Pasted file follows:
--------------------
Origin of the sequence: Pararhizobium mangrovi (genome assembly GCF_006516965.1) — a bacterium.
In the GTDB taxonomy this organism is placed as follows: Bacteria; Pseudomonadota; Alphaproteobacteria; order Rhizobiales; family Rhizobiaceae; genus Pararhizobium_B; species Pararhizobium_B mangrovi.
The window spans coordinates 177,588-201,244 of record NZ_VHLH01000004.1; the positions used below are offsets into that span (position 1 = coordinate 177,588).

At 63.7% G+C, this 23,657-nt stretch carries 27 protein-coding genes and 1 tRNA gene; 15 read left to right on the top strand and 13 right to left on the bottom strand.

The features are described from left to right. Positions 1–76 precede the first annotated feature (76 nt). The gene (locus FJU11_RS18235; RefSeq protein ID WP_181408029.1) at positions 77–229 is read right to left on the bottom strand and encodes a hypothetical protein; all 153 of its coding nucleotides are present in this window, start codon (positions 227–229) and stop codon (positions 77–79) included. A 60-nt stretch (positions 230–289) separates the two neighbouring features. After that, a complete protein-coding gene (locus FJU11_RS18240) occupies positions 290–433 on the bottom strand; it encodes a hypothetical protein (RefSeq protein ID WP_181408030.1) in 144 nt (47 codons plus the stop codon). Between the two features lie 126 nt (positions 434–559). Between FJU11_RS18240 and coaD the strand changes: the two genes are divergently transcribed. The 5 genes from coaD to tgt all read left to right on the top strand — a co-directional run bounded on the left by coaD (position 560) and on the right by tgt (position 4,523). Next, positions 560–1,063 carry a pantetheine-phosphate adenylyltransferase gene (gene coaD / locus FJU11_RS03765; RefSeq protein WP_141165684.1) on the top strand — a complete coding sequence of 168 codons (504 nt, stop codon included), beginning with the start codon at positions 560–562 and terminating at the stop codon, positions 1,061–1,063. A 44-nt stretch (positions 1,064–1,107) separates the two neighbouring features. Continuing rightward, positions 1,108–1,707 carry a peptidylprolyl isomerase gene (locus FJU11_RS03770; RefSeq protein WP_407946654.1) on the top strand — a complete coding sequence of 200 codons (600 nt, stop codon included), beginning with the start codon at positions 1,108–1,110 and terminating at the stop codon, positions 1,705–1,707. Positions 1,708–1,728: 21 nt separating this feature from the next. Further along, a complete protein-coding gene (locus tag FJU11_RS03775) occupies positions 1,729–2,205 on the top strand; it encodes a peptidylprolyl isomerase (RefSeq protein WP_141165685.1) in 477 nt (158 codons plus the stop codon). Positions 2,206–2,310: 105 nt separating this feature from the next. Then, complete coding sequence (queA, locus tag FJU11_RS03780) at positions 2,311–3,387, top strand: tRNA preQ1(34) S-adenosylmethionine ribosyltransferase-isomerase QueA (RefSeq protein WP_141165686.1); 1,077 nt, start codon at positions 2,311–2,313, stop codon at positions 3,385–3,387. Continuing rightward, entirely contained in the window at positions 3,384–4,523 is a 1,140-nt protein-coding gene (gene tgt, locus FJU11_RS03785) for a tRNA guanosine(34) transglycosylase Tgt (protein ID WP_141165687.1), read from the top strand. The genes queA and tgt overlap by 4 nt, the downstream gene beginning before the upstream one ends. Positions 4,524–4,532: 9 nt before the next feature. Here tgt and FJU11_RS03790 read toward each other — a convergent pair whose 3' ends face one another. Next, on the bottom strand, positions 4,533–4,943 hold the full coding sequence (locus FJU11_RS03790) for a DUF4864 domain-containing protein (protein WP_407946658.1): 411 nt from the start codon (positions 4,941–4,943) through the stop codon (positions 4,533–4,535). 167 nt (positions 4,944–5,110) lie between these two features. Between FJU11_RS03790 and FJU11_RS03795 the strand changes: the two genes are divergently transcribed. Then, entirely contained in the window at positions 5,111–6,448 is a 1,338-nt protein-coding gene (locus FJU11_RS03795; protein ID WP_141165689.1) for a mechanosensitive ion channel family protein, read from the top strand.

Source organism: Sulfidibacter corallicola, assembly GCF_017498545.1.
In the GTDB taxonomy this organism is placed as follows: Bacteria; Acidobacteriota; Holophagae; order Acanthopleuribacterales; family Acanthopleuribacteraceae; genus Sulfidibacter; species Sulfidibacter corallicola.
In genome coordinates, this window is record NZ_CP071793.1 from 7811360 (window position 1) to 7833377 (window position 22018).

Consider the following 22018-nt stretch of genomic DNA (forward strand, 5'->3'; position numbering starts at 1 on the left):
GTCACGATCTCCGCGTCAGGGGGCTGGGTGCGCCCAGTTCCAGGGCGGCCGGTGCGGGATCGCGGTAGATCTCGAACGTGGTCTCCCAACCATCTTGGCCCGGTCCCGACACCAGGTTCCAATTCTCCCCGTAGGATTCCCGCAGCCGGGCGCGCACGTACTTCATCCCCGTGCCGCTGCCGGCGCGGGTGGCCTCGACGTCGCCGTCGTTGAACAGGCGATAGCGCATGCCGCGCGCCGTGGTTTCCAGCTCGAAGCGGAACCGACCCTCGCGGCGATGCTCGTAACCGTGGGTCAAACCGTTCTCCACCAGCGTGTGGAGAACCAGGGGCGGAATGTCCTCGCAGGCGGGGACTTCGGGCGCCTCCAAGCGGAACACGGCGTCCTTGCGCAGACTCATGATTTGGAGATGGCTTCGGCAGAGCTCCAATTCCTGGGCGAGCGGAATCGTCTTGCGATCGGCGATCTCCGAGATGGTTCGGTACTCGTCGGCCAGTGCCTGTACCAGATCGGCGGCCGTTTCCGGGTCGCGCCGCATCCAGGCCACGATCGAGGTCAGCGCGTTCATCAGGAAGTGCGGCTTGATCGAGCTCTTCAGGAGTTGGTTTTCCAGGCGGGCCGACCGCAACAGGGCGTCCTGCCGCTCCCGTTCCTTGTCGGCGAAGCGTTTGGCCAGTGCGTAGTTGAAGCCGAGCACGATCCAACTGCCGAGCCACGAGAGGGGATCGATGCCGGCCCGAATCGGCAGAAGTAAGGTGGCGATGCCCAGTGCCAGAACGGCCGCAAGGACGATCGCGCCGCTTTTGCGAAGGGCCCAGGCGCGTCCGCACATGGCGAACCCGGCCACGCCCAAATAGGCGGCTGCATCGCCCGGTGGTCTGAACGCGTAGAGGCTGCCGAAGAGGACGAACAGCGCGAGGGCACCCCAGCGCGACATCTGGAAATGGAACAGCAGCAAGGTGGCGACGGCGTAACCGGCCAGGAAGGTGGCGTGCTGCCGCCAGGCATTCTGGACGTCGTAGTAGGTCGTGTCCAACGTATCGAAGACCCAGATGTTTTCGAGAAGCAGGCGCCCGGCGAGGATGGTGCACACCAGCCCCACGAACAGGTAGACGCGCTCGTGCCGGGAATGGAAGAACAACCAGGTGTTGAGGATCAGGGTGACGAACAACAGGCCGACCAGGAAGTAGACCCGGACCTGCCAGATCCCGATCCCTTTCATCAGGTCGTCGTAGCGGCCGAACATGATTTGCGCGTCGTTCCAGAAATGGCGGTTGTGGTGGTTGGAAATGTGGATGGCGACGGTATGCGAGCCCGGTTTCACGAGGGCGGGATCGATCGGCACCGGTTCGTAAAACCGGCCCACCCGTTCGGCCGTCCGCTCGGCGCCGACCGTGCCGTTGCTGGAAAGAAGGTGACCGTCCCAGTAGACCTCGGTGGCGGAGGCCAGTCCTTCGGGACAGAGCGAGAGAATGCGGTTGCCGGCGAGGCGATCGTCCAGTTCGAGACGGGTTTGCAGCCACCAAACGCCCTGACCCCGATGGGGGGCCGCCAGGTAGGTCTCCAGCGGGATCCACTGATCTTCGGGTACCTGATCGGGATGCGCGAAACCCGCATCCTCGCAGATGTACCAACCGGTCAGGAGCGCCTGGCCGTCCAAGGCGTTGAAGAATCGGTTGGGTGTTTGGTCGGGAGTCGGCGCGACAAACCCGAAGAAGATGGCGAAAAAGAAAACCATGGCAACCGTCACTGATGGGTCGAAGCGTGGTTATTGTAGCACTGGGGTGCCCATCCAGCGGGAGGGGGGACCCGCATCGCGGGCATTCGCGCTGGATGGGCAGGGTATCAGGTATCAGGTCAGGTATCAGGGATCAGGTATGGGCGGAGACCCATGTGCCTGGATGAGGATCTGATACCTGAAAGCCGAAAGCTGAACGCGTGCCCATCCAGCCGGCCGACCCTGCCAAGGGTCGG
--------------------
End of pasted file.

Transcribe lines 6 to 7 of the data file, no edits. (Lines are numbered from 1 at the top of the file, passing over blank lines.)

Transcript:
Source organism: Sulfidibacter corallicola, assembly GCF_017498545.1.
In the GTDB taxonomy this organism is placed as follows: Bacteria; Acidobacteriota; Holophagae; order Acanthopleuribacterales; family Acanthopleuribacteraceae; genus Sulfidibacter; species Sulfidibacter corallicola.